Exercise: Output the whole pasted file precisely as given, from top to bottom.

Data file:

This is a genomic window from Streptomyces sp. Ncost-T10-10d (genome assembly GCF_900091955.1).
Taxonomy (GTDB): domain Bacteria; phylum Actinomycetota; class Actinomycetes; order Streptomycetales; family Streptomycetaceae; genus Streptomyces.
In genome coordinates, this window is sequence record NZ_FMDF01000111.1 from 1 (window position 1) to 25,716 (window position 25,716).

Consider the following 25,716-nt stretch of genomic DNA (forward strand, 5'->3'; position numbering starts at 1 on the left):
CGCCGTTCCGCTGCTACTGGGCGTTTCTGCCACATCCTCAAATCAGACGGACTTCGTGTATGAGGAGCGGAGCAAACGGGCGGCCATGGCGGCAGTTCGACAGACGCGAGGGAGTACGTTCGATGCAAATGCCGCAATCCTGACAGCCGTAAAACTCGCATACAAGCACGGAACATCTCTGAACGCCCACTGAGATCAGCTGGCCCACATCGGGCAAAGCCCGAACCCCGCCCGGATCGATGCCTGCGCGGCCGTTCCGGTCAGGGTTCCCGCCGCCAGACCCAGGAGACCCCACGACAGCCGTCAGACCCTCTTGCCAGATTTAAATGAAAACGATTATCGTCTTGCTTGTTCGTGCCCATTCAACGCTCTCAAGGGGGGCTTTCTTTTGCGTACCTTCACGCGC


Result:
This is a genomic window from Streptomyces sp. Ncost-T10-10d (genome assembly GCF_900091955.1).
Taxonomy (GTDB): domain Bacteria; phylum Actinomycetota; class Actinomycetes; order Streptomycetales; family Streptomycetaceae; genus Streptomyces.
In genome coordinates, this window is sequence record NZ_FMDF01000111.1 from 1 (window position 1) to 25,716 (window position 25,716).

Consider the following 25,716-nt stretch of genomic DNA (forward strand, 5'->3'; position numbering starts at 1 on the left):
CGCCGTTCCGCTGCTACTGGGCGTTTCTGCCACATCCTCAAATCAGACGGACTTCGTGTATGAGGAGCGGAGCAAACGGGCGGCCATGGCGGCAGTTCGACAGACGCGAGGGAGTACGTTCGATGCAAATGCCGCAATCCTGACAGCCGTAAAACTCGCATACAAGCACGGAACATCTCTGAACGCCCACTGAGATCAGCTGGCCCACATCGGGCAAAGCCCGAACCCCGCCCGGATCGATGCCTGCGCGGCCGTTCCGGTCAGGGTTCCCGCCGCCAGACCCAGGAGACCCCACGACAGCCGTCAGACCCTCTTGCCAGATTTAAATGAAAACGATTATCGTCTTGCTTGTTCGTGCCCATTCAACGCTCTCAAGGGGGGCTTTCTTTTGCGTACCTTCACGCGC